The annual report card on the state of the planet's species contains some sobering statistics. According to this year's Red List of Threatened Species, compiled by the World Conservation Union (IUCN), a total of 15,589 species are currently at risk for extinction, with more than 3,330 new threatened plants and animals added to the roll since last year. As it stands now, one in three amphibians, one in four mammals and one in eight birds stand to disappear permanently.

This year's Red List and the accompanying Global Species Assessment (GSA) include many animals and plants that have not appeared before, because of increased monitoring data. For example, the Global Amphibian Assessment, which was completed in September, provided information on species not evaluated in previous surveys. Still, the picture is incomplete. Although 15,589 species are known to be threatened with extinction, this greatly underestimates the true number, as only a fraction of the known species have been assessed, explains Red List program officer Craig Hilton-Taylor. There is still much to be discovered about key species-rich habitats, such as tropical forests, marine and freshwater systems; or particular groups, such as invertebrates, plants and fungi, which make up the majority of biodiversity.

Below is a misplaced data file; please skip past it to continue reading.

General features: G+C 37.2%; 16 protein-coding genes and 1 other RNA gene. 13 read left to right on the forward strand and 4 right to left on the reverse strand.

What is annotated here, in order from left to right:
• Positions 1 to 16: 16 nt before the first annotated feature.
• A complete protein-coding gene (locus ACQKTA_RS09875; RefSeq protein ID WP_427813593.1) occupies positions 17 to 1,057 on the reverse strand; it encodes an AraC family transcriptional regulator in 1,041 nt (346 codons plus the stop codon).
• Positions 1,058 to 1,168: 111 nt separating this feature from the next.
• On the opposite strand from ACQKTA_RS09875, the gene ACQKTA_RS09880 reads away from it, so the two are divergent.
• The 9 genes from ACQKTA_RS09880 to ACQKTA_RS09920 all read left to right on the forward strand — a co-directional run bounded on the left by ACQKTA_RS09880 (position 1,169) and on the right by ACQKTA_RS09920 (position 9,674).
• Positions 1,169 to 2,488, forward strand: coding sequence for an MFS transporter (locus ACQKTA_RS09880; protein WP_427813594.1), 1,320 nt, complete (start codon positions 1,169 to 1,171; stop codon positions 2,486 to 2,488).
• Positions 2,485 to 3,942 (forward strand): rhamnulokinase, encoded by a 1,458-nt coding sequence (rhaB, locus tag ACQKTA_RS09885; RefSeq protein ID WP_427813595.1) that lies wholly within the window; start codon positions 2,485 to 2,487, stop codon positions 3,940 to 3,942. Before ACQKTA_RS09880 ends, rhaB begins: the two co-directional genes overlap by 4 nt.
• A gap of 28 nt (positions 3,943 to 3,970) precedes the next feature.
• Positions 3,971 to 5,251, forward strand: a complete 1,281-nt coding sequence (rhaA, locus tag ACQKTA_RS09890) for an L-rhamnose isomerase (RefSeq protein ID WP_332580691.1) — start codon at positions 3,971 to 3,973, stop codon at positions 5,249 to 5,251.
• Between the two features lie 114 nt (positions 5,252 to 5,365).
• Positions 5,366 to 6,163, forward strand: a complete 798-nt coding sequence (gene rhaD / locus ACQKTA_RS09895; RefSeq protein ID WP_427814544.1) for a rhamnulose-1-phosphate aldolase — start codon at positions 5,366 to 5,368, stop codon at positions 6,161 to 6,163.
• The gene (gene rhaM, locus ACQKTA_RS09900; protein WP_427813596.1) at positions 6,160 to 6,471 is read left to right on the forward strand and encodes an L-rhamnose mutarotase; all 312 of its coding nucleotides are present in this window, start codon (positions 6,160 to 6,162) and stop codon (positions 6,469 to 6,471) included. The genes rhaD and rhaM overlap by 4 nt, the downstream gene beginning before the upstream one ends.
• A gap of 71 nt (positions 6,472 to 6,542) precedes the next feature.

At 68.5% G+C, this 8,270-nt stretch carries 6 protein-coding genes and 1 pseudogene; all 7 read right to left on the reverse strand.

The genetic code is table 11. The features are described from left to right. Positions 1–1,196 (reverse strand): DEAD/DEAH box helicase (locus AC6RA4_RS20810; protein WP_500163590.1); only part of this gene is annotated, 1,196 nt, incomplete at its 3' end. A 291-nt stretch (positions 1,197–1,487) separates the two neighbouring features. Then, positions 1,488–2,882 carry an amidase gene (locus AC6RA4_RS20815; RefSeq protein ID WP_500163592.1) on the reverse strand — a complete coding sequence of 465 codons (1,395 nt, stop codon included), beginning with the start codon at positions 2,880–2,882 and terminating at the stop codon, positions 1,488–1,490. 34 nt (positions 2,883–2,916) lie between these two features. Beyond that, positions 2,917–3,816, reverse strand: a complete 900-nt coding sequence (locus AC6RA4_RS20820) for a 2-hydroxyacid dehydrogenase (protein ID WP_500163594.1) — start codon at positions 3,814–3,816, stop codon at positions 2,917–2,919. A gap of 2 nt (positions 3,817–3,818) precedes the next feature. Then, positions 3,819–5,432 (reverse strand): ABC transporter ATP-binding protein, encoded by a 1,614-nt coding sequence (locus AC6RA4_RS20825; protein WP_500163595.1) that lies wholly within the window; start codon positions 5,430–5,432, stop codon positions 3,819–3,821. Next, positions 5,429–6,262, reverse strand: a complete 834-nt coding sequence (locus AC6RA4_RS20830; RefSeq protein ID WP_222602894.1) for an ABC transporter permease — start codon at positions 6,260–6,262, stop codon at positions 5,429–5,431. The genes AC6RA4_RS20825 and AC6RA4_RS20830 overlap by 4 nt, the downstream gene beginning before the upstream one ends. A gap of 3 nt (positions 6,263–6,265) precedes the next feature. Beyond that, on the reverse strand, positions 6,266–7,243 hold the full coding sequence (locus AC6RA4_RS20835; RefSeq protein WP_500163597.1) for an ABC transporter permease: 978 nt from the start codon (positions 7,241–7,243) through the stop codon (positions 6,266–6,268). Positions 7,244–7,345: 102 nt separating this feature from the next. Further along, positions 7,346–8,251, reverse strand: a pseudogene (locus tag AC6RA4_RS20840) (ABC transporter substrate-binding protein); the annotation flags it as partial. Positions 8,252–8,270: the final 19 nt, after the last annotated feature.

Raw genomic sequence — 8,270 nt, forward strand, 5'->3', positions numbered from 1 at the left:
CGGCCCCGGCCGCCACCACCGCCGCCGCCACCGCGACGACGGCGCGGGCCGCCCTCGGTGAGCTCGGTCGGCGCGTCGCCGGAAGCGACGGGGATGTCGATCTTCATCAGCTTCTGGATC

The major pressures on species on the Red List are habitat loss and degradation, which endanger more than 85 percent of all threatened birds, mammals and amphibians. Other major forces behind species loss include exploitation through overhunting or fishing, invasive alien species and climate change. In addition, this year's report notes that continental species extinctions are nearly as common as those occurring on islands, which are typically considered more ecologically fragile and were a focus of last year's assessment. The announcement of the Red List and GSA marks the start of the third IUCN World Conservation Congress in Thailand, which will host more than 4,000 researchers, conservationists and politicians.